Tinley Park Illinois Family Law Blog

Legal custody and physical custody: What is the difference?

If you are going through divorce, one of your biggest concerns will be how it affects your children and, most likely, you’ll also be dealing with the emotions of not spending as much time with your children if you are sharing custody of them with your ex. One of the issues you’ll confront is sharing legal custody of your children versus sharing physical custody.

What do each of these terms mean? How will they impact how much you see your child and how much you’ll have to negotiate with your spouse about choices for your child?

How does child support affect a child's life?

Child support is a necessary support for children of divorced or separated families. Unlike in a married family, children of divorce do not always live in a two-parent household. They may not have the same opportunities as other children as a result of the lack of a second parent's income.

That's why child support is so necessary. Child support gives these children the opportunity to live in a situation similar to what they'd be provided in a two-parent home. Here are a few examples.

Estate planning: An essential part of growing older

Estate planning is an important part of growing older. You want to make sure that you take steps to protect yourself, your assets and your beneficiaries. An estate plan does all this by making sure your wishes are protected by law.

A good estate plan has several parts including your will, the assignment of guardians, trusts and more. Your attorney will talk to you about your specific situation and the plans that you need to put into place to protect your interests.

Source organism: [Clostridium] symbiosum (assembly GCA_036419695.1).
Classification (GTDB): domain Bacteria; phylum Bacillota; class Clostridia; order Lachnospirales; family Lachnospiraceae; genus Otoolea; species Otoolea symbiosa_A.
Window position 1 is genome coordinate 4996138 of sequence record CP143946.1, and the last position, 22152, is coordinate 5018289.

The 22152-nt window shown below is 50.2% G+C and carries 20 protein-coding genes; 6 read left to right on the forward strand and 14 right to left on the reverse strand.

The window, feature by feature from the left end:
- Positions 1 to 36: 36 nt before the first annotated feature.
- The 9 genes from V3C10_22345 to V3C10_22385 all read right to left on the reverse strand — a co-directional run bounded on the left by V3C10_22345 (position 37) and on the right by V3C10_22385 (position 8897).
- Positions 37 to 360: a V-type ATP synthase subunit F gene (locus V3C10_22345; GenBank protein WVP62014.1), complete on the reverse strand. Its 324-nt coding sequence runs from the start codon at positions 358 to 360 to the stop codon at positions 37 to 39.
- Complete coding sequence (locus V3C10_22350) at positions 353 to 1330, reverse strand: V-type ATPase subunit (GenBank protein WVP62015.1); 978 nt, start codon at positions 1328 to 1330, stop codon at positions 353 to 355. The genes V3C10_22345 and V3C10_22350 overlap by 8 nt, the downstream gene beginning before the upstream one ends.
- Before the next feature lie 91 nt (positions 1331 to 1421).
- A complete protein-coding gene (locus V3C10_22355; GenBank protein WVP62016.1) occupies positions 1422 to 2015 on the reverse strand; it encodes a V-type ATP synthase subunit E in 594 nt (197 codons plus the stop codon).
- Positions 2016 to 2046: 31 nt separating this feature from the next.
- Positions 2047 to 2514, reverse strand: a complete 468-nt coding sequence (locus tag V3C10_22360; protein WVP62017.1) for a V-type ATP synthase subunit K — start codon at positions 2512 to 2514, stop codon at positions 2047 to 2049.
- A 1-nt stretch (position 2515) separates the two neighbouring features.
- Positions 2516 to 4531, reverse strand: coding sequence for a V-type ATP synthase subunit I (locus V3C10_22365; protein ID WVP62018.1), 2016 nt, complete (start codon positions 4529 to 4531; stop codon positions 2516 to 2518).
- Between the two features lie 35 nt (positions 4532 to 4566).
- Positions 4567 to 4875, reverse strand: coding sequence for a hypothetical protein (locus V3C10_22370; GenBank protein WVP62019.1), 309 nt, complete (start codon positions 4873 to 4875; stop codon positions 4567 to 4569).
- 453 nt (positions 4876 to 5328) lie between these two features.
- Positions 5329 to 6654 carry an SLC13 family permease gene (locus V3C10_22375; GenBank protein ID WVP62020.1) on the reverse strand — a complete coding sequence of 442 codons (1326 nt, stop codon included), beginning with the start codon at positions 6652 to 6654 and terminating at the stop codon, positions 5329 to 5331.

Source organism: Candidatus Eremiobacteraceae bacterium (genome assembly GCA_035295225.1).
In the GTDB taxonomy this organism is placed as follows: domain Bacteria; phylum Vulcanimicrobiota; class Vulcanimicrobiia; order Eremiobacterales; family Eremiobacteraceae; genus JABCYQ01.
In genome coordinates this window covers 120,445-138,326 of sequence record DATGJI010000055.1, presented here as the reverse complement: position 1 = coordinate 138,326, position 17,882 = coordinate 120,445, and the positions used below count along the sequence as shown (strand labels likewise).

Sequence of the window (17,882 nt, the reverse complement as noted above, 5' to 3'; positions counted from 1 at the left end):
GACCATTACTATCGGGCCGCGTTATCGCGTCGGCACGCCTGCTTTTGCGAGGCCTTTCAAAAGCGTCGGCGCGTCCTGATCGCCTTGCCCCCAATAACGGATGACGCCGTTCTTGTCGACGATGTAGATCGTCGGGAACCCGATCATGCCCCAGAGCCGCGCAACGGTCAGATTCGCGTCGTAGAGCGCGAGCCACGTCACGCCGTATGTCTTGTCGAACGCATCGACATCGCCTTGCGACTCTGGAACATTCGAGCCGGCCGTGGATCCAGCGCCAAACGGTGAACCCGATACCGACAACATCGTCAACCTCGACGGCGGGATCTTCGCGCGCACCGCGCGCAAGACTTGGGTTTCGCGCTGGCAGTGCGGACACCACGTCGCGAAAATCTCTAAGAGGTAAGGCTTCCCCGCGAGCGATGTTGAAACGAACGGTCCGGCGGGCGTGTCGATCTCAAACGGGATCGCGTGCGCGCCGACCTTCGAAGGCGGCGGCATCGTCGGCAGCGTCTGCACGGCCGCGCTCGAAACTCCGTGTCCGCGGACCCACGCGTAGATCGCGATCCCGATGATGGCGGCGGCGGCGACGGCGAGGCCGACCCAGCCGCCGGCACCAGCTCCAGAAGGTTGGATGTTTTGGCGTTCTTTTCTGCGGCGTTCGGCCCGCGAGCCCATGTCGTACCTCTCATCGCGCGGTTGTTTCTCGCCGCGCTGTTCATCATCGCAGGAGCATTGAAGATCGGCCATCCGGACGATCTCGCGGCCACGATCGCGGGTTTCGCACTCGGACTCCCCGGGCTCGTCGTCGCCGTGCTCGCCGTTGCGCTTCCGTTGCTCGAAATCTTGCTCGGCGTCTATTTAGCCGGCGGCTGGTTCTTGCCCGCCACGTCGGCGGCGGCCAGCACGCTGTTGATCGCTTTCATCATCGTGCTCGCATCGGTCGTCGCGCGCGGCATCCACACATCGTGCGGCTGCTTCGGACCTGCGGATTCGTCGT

Who decides on the custody of children in divorce cases?

As someone who is living in conflict with your significant other, one of your major concerns is how to get your children out of this situation. You don't want them to see you and your spouse fight. You want them to live comfortably and to be happy at home.

You know that you and your spouse will have the right to custody if you pursue a divorce, but you're not sure how the court will decide. Fortunately, there is some helpful information that can assist you in making decisions about child custody.

Worried about child support spending? Your attorney can help

Child support is sometimes seen as a necessary evil among some parents. They know they need to take care of their children, and doing so requires that they pay an ex-spouse each month. The problem some people have with child support is not knowing where the money is being spent.

Some argue that child support is unnecessary if a parent has shared custody or that the support should be limited to paying only for items the child needs, like food, clothing or schooling. The reality is that child support can go to anything, from housing costs to clothes shopping for a parent, the children and others.

Yes, you should talk to your attorney before divorcing

Divorces are all different, which is why it's important to speak to your attorney long before you ever consider talking to your spouse about separating. Your attorney has important information about the things you need to do before you divorce so that the divorce can go as smoothly as possible.